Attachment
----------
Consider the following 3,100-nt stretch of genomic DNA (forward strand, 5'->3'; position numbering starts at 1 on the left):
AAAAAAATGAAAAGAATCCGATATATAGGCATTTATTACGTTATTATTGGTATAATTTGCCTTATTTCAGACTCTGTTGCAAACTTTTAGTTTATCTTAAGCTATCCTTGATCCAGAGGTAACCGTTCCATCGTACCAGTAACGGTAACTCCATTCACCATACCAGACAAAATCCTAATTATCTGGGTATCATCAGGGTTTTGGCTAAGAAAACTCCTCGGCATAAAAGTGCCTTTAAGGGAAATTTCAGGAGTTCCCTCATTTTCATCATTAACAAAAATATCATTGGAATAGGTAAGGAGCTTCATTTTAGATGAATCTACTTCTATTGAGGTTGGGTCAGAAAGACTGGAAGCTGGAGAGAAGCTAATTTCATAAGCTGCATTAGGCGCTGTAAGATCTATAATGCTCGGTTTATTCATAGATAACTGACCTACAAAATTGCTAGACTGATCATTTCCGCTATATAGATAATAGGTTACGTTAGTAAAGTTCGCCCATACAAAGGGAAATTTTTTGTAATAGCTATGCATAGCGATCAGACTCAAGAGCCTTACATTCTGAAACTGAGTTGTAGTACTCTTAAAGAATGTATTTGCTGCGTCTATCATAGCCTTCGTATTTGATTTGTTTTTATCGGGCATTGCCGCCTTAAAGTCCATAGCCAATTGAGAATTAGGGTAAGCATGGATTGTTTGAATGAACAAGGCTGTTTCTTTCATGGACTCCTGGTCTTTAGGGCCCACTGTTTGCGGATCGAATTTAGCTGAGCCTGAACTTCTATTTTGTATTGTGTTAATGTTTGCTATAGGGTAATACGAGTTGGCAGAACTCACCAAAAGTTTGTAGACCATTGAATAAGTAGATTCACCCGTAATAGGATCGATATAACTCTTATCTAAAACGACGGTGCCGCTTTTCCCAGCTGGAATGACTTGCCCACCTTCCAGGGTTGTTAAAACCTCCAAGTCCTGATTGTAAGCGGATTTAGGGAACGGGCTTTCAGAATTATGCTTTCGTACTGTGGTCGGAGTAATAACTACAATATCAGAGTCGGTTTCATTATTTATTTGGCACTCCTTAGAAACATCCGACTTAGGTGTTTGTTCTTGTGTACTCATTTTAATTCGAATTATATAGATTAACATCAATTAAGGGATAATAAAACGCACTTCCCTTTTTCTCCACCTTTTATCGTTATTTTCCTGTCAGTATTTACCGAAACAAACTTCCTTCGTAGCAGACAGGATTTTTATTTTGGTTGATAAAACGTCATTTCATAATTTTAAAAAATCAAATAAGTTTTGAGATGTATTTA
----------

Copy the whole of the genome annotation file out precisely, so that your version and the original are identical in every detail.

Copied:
Consider the following 3,100-nt stretch of genomic DNA (forward strand, 5'->3'; position numbering starts at 1 on the left):
AAAAAAATGAAAAGAATCCGATATATAGGCATTTATTACGTTATTATTGGTATAATTTGCCTTATTTCAGACTCTGTTGCAAACTTTTAGTTTATCTTAAGCTATCCTTGATCCAGAGGTAACCGTTCCATCGTACCAGTAACGGTAACTCCATTCACCATACCAGACAAAATCCTAATTATCTGGGTATCATCAGGGTTTTGGCTAAGAAAACTCCTCGGCATAAAAGTGCCTTTAAGGGAAATTTCAGGAGTTCCCTCATTTTCATCATTAACAAAAATATCATTGGAATAGGTAAGGAGCTTCATTTTAGATGAATCTACTTCTATTGAGGTTGGGTCAGAAAGACTGGAAGCTGGAGAGAAGCTAATTTCATAAGCTGCATTAGGCGCTGTAAGATCTATAATGCTCGGTTTATTCATAGATAACTGACCTACAAAATTGCTAGACTGATCATTTCCGCTATATAGATAATAGGTTACGTTAGTAAAGTTCGCCCATACAAAGGGAAATTTTTTGTAATAGCTATGCATAGCGATCAGACTCAAGAGCCTTACATTCTGAAACTGAGTTGTAGTACTCTTAAAGAATGTATTTGCTGCGTCTATCATAGCCTTCGTATTTGATTTGTTTTTATCGGGCATTGCCGCCTTAAAGTCCATAGCCAATTGAGAATTAGGGTAAGCATGGATTGTTTGAATGAACAAGGCTGTTTCTTTCATGGACTCCTGGTCTTTAGGGCCCACTGTTTGCGGATCGAATTTAGCTGAGCCTGAACTTCTATTTTGTATTGTGTTAATGTTTGCTATAGGGTAATACGAGTTGGCAGAACTCACCAAAAGTTTGTAGACCATTGAATAAGTAGATTCACCCGTAATAGGATCGATATAACTCTTATCTAAAACGACGGTGCCGCTTTTCCCAGCTGGAATGACTTGCCCACCTTCCAGGGTTGTTAAAACCTCCAAGTCCTGATTGTAAGCGGATTTAGGGAACGGGCTTTCAGAATTATGCTTTCGTACTGTGGTCGGAGTAATAACTACAATATCAGAGTCGGTTTCATTATTTATTTGGCACTCCTTAGAAACATCCGACTTAGGTGTTTGTTCTTGTGTACTCATTTTAATTCGAATTATATAGATTAACATCAATTAAGGGATAATAAAACGCACTTCCCTTTTTCTCCACCTTTTATCGTTATTTTCCTGTCAGTATTTACCGAAACAAACTTCCTTCGTAGCAGACAGGATTTTTATTTTGGTTGATAAAACGTCATTTCATAATTTTAAAAAATCAAATAAGTTTTGAGATGTATTTA